Anyway, that is a long way of trying to capture the musical career of Steve Winwood. Amongst musicians who know music, Winwood is hugely admired. One of the most soulful white vocalists of the rock era, he is also a multi-instrumentalist who can play jazz piano or stand toe to toe on guitar with Eric Clapton. He burst onto the scene in the mid-1960’s at the age of 14 as the wunderkind singer/keyboardist for Spencer Davis Group, immediately gaining critical accolades, with his voice often being compared to Ray Charles. Again, that is a scrawny white British teenager being compared to Ray Charles. He soon left to form and lead the more adventurous Traffic, made one record in one of the first true supergroups, Blind Faith, and finally embarked on a fitfully successful solo career. But for a guy many pegged early on as one of the greats, a guy who Jimi Hendrix supposedly wanted to form a group with after the demise of the Experience but was too nervous to ask…as successful as he has been his career in its entirety still seems like wasted potential. As many talents as he has, I think his Achilles Heel is consistent songwriting, which has kept him from becoming the truly great artist that he should be.


But for the talents of Winwood, the Spencer Davis Group would be just one of many merely competent British invasion groups who mainly feasted on R&B covers. I would not recommend any of their studio records, but one of many decent budget compilations is fine. There are really only two essential songs from this group, and they still to this day are a rush of soulful energy. “Gimme Some Lovin’” (wherein the 17 year old Winwood really does stand next to the great soul singers) and “I’m a Man” (not to be confused with the more famous Muddy Waters tune “Mannish Boy.” Different song entirely.)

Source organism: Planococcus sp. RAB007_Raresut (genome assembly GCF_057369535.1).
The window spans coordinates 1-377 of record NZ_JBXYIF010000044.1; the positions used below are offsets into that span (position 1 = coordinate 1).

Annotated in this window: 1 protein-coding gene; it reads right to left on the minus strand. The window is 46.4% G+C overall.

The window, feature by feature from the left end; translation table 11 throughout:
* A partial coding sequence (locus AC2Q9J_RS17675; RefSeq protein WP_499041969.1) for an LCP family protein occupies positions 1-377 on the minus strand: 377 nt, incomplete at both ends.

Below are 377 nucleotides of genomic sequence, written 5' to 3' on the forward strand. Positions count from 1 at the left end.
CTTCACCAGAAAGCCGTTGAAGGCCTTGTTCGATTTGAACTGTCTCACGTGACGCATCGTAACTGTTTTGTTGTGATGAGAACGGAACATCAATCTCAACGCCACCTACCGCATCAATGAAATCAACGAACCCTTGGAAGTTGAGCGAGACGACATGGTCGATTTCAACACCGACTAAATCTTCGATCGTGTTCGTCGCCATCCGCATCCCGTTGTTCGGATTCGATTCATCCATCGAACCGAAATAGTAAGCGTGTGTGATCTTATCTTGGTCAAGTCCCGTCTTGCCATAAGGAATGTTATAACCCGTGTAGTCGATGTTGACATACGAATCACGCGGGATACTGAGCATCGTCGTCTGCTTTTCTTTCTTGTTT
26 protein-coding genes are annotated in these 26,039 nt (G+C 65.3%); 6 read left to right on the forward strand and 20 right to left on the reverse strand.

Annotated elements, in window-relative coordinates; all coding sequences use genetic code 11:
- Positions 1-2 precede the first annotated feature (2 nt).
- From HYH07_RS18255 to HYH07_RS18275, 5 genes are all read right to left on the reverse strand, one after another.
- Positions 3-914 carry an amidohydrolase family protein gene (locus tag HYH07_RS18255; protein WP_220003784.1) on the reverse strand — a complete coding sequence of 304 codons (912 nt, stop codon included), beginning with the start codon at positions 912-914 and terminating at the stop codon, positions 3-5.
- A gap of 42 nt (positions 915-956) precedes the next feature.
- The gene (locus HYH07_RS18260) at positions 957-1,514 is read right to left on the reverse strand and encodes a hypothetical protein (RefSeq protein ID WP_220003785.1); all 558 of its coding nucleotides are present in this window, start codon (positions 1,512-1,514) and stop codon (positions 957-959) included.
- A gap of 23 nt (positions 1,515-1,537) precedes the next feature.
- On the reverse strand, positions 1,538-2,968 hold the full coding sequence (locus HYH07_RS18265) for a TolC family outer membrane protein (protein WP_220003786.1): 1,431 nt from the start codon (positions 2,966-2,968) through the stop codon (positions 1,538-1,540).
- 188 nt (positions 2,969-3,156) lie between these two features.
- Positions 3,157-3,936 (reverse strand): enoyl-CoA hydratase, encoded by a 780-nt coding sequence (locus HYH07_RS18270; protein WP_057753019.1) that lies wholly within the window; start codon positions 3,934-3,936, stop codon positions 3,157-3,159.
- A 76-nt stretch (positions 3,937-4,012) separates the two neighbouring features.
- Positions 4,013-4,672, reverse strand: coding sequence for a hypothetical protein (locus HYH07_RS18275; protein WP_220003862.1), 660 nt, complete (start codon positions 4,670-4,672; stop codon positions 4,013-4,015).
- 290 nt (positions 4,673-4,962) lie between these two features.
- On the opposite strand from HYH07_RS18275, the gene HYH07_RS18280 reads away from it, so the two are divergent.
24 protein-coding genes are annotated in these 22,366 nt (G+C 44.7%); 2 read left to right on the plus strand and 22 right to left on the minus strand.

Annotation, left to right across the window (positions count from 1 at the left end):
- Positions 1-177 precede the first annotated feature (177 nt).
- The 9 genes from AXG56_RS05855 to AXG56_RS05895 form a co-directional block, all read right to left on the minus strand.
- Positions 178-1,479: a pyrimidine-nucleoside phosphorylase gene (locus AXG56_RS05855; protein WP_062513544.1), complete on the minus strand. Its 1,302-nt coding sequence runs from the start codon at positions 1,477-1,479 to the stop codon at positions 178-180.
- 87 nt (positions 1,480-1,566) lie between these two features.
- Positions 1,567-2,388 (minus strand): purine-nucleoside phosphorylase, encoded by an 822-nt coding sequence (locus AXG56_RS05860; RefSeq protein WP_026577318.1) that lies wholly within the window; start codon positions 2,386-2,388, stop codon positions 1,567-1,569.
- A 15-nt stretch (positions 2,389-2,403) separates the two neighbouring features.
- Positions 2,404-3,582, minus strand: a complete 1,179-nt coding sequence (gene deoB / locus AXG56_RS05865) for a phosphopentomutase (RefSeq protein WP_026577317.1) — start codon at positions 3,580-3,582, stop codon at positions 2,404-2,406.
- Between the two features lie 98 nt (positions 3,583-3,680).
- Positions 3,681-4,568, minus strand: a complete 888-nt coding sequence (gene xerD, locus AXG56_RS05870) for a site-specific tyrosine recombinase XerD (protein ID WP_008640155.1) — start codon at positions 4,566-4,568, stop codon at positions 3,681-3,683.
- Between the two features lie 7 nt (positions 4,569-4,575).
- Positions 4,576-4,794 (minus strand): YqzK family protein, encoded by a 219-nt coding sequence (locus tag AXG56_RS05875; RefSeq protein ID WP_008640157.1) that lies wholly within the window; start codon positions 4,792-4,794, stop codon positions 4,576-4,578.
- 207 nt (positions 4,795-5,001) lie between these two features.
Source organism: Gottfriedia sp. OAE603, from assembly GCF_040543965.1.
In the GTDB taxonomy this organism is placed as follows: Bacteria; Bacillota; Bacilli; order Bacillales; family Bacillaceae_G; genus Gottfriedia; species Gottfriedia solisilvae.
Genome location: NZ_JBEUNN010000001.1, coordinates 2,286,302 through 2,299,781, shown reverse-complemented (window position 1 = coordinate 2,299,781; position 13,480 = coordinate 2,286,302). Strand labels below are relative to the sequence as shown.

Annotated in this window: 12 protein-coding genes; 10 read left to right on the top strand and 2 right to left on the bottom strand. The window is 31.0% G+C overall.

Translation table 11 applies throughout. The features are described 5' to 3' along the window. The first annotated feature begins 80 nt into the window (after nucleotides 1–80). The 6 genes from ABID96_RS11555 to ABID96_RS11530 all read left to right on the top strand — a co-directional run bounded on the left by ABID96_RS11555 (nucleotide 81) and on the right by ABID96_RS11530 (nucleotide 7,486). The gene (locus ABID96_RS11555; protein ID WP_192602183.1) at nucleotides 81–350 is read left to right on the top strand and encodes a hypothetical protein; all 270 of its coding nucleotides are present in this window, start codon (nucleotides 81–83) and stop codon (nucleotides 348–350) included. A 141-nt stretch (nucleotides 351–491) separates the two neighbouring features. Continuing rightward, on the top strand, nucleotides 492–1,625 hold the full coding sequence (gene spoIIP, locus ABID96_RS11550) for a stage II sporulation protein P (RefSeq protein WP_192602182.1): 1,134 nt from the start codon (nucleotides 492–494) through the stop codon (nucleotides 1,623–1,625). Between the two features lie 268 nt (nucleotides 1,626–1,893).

Wanting to explore more adventurous musical territory, Winwood left the Spencer Davis Group and joined up with likeminded musicians Jim Capaldi (drums), Chris Wood (sax, flute, other woodwinds) and Dave Mason (guitar) to form Traffic. Retreating to a country estate, they holed up and got their sound together. I think that Traffic features Winwood’s finest work, deftly combining folk, psychedelic, jazz, rock and R&B influences for a potent, adventurous blend. There are really two phases of Traffic. One is the tug-of-war between Dave Mason’s more straightforward rock/pop sensibilities vs. the team of Winwood/Capaldi’s jazzier, experimental work. Once Mason left for good (he left and returned three times), Traffic disbanded long enough for Winwood to be a part of the mostly disasterous supergroup Blind Faith. Traffic then reformed sans Mason and it was firmly Winwood’s vision of jazzy jams.

Mr. Fantasy (UK only) (1967) ***
Heaven Is In Your Mind (US only) (1967) ****